Flaming Row -
The Pure Shine

(CD 2019, 73:22, Progressive Promotion Records PPRCD076)

The tracks:
  1- A Tower In The Clouds(4:50)
  2- The Last Living Member(11:55)
         - I. A Mystical Structure
         - II. Roland Of Gilead
         - III. Maerlyn's Rainbow
  3- Jake's Destiny(14:06)
         - I. The Painted Pictures
         - II. Relentless Pursuit
         - III. 1919 Midworld
  4- The Sorcerer(17:37)
         - I. Evil Forces Of The Dark Side
         - II. Distracting Illusions
         - III. Arra
  5- The Final Attempt(9:31)
  6- The Gunslinger's Creed(15:20)
         - I. Roland's Revenge
         - II. The Sorcerer - Reign Of Darkness
         - III. The Secret Place Of No Return
         - IV. Our Savior

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With two excellent albums under the belt; Elinoire (2011, see review) and Mirage - A Portrayal Of Figures (2014, see review), German band Flaming Row, led by Martin Schnella, a third album was released in 2019. The Pure Shine sees a small, but for me significant change in the band, besides Schnella, Marek Arnold remains on keyboards and sax and also drummer Niklas Kahl returned to record his powerful parts. The major female vocal parts are the change for Flaming Row. Kiri Geile left to be replaced by Martin Schnella's life partner Melanie Mau. Under their own name, the duo also released several semi acoustic albums with special covers and their own acoustic compositions.

The Pure Shine is an album that took six years to finally be released and parts were even recorded before the release of Flaming Row's previous album. The concept of the album is the story of Stephen King's novel The Dark Tower. I guess that is a tough story to tell in the seventy-three minutes this album clocks. Like on the previous albums, Flaming Row invited a number of high-class vocalist and instrumentalists to represent the characters of the story. Just a few names presented on The Pure Shine are, vocalists Glynn Morgan of Threshold, Johann Hallgren and Leo Margarit of Pain Of Salvation, Gary Wehrkamp of Shadow Gallery. Among the instrumentalists, we find Dave Meros and Jimmy Keegan of Spock's Beard fame.

The album starts with A Tower In The Clouds, a close to five minutes folky, spherically, soundcape style opening that leads to an Ayreon referring orchestrated part. Then introducing several vocalists in canon style. When the story continues with a reasonably smooth The Last Living Member, it becomes clear that Martin Schnella and friends really did need a whole lot of lyrics to tell the story. Although there are several very fine instrumental parts, including the addition of an Orchestra Ensemble, there are many lyrics. Nevertheless, the song remains interesting and with the accompaning booklet, it's nice to keep track with the story. With Jake's Destiny the elements of folk and rock dominate. Besides the instrumental part of the track, Jake's Destiny remains acoustic most of the time. The instrumental parts with violin and flute is a brilliant part by the way. The Sorcerer takes us further in the story, but besides some furious dark parts, the music remains as if it was during the previous parts of the album. Honestly, I am waiting for something to make me jump out of my chair with excitement. Although The Final Attempt nicely combines the tougher guitar driven parts with more emotional vocal driven parts, except for some minor Tooleske parts, the story keeps on meandering through the living room. The final episode of the story; The Gunslinger's Creed takes over fifteen minutes, but does not really show any new or interesting twists in music. At the end of the album, I do feel a bit empty, as I expected or was hoping for a special album again.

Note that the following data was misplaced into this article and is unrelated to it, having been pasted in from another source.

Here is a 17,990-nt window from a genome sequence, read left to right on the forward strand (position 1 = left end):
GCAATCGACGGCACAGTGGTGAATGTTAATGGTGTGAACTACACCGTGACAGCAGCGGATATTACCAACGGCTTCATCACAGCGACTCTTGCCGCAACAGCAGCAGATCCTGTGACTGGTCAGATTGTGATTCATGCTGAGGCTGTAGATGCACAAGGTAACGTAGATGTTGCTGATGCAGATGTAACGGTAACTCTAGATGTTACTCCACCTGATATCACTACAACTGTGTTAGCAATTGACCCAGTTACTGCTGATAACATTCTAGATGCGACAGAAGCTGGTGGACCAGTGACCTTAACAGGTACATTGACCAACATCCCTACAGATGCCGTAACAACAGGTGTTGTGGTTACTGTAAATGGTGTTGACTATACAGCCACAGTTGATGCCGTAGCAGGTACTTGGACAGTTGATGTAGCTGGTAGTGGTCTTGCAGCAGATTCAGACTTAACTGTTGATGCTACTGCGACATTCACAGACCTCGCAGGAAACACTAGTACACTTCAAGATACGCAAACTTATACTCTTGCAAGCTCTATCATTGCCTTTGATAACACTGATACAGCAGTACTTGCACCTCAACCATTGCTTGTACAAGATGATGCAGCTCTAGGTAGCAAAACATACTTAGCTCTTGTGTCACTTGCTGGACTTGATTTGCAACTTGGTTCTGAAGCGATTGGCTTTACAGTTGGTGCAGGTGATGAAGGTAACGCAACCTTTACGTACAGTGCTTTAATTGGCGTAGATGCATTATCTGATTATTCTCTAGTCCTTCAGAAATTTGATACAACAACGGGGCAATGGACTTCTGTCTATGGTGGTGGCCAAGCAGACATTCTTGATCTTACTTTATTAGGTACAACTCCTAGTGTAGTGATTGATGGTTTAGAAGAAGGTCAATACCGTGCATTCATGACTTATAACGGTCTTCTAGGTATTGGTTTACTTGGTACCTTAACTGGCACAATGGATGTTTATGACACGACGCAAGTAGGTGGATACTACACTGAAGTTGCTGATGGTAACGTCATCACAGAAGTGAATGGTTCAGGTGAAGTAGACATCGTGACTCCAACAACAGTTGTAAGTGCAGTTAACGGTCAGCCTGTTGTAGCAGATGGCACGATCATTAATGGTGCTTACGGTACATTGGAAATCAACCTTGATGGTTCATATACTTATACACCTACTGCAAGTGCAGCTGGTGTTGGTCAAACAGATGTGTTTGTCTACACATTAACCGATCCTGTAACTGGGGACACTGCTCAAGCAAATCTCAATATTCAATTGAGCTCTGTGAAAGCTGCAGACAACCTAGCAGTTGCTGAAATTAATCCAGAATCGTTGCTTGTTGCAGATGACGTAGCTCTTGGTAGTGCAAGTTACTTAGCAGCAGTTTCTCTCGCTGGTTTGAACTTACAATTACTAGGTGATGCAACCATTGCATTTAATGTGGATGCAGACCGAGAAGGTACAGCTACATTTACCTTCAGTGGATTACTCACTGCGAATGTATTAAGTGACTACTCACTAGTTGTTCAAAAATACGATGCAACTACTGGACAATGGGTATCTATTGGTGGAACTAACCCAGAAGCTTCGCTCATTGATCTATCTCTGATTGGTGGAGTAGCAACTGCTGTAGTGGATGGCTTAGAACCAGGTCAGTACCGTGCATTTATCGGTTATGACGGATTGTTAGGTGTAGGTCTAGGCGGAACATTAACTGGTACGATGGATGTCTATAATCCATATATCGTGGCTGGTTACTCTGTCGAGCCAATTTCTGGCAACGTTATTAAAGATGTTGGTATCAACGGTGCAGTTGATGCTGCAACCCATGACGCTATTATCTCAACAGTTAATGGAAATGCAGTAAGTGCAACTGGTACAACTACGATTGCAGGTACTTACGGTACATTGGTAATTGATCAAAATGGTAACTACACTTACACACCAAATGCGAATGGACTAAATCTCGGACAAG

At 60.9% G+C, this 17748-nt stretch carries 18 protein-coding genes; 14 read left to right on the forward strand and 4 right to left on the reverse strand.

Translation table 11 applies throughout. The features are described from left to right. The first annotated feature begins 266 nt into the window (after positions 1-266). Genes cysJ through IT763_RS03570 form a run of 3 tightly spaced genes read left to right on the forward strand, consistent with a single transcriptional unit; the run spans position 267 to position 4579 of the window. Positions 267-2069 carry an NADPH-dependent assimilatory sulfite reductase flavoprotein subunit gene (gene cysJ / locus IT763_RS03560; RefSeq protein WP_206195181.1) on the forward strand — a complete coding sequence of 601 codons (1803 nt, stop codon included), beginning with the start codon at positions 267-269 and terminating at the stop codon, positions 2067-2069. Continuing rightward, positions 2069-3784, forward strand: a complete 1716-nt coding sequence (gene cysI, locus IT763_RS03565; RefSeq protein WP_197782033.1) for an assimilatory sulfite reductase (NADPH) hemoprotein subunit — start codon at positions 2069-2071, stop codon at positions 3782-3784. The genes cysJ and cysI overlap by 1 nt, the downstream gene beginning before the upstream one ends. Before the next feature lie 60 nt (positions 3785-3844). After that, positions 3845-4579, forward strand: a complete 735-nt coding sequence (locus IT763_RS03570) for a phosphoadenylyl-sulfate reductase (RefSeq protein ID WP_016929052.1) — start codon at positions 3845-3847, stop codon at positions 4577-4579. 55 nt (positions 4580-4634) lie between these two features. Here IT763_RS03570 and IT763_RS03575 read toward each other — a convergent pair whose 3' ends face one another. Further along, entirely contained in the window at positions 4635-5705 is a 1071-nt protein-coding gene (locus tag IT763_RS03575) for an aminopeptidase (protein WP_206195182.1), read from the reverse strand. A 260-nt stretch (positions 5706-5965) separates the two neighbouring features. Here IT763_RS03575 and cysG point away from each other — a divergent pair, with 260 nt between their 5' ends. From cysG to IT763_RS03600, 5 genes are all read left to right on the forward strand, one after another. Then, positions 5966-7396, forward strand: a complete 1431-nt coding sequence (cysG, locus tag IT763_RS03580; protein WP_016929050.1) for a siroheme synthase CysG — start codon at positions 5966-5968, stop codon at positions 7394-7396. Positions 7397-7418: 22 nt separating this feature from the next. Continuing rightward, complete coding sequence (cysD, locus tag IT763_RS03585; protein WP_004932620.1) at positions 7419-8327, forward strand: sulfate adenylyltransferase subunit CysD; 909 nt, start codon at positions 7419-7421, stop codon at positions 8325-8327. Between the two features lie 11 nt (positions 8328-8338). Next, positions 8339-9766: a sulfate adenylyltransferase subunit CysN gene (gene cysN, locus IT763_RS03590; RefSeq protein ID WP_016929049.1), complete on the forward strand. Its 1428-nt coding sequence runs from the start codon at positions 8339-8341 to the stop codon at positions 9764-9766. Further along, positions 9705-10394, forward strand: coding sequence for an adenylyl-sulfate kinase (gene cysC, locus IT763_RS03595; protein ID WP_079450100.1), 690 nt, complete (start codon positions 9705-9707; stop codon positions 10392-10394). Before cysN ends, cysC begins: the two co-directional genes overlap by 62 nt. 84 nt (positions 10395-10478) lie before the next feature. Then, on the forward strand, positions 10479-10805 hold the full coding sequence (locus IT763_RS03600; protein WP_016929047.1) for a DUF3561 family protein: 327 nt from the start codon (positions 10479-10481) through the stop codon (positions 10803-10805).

I know, after two highly regarded albums, which I really loved (four and a half and the maximum of five stars) The Pure Shine turns out the lesser of the three. Musically Flaming Row took the safe road, great compositions, well played and good vocalists. But still, I couldn't keep focussed for the whole journey. I hope for the following album to have some more experiments and a shorter story to follow. Besides this, although the vocal parts of Melanie Mau are quite OK, I do miss the vocal imput of Kiri Geile in the songs.

**** Pedro Bekkers (edited by Tracy van Os van den Abeelen)

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